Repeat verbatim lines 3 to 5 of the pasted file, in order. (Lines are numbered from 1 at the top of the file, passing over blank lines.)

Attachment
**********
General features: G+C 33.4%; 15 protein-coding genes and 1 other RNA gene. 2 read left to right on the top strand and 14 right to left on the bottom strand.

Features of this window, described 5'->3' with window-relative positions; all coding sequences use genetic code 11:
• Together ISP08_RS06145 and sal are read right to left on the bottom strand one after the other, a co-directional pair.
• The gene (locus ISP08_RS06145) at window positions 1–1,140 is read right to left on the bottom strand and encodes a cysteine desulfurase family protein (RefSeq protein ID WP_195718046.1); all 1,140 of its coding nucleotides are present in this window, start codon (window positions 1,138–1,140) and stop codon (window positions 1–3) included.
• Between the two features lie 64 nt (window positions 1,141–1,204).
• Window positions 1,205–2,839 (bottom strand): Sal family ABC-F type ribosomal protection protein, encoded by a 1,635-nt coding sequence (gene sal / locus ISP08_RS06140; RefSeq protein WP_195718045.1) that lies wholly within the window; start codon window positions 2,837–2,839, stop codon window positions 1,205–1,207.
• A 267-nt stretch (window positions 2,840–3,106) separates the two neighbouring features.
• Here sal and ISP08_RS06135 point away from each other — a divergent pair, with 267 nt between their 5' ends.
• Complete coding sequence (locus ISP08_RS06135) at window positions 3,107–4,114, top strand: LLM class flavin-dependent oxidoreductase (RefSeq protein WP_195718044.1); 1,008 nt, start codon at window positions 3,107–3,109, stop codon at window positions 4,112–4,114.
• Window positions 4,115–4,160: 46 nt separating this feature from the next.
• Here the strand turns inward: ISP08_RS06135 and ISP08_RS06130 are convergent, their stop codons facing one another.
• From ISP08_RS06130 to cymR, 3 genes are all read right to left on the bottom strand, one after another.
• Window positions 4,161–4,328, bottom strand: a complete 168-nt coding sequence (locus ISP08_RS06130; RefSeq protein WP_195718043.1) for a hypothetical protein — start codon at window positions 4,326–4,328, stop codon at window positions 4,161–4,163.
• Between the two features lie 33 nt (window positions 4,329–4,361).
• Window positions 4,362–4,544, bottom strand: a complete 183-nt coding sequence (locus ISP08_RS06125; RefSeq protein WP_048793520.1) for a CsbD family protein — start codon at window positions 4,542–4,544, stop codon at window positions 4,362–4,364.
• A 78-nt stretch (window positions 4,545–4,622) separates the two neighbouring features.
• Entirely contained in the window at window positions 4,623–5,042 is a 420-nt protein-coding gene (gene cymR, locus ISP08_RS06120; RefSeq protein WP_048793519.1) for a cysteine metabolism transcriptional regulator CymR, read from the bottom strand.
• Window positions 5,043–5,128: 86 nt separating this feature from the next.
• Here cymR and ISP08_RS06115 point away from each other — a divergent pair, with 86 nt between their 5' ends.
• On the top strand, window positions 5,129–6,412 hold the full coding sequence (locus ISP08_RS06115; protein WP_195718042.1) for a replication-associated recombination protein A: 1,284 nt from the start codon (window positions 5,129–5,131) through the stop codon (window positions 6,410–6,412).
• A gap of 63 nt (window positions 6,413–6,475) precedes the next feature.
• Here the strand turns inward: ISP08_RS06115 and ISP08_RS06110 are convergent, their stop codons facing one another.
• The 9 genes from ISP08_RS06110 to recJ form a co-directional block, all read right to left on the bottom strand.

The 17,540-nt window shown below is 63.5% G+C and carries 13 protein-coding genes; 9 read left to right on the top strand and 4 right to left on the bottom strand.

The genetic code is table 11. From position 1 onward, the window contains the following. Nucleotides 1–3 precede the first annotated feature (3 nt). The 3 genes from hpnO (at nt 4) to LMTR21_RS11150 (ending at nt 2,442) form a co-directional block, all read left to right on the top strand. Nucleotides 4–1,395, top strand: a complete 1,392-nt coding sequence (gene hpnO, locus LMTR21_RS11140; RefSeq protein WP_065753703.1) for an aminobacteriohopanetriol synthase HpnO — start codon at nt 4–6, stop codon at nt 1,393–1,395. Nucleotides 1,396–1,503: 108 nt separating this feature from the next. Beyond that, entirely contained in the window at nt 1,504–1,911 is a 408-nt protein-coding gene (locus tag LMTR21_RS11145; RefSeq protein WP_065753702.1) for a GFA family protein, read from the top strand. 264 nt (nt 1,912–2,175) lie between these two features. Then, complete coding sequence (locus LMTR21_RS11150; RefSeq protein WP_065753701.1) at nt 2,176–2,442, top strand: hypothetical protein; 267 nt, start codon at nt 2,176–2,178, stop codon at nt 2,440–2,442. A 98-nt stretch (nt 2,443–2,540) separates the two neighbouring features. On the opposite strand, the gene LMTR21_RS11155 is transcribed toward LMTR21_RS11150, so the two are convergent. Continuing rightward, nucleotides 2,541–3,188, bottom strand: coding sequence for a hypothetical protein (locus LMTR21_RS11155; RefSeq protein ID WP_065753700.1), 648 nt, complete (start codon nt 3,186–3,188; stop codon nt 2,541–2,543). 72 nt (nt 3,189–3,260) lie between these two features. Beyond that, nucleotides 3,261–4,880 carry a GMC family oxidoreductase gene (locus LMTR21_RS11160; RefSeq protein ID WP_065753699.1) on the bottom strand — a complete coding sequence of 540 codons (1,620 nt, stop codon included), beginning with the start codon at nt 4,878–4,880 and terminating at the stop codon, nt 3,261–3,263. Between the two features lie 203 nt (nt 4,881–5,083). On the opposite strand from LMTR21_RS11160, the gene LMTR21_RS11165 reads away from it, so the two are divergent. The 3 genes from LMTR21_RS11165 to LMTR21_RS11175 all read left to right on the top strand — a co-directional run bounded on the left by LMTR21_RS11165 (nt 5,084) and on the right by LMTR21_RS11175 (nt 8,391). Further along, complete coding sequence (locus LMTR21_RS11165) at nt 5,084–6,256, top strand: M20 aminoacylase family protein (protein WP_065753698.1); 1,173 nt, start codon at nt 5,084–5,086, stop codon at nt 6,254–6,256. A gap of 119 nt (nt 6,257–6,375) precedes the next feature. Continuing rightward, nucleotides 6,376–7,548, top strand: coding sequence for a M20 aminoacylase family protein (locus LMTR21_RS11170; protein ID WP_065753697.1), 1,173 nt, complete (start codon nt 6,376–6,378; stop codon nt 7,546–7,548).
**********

• Together ISP08_RS06145 and sal are read right to left on the bottom strand one after the other, a co-directional pair.
• The gene (locus ISP08_RS06145) at window positions 1–1,140 is read right to left on the bottom strand and encodes a cysteine desulfurase family protein (RefSeq protein ID WP_195718046.1); all 1,140 of its coding nucleotides are present in this window, start codon (window positions 1,138–1,140) and stop codon (window positions 1–3) included.
• Between the two features lie 64 nt (window positions 1,141–1,204).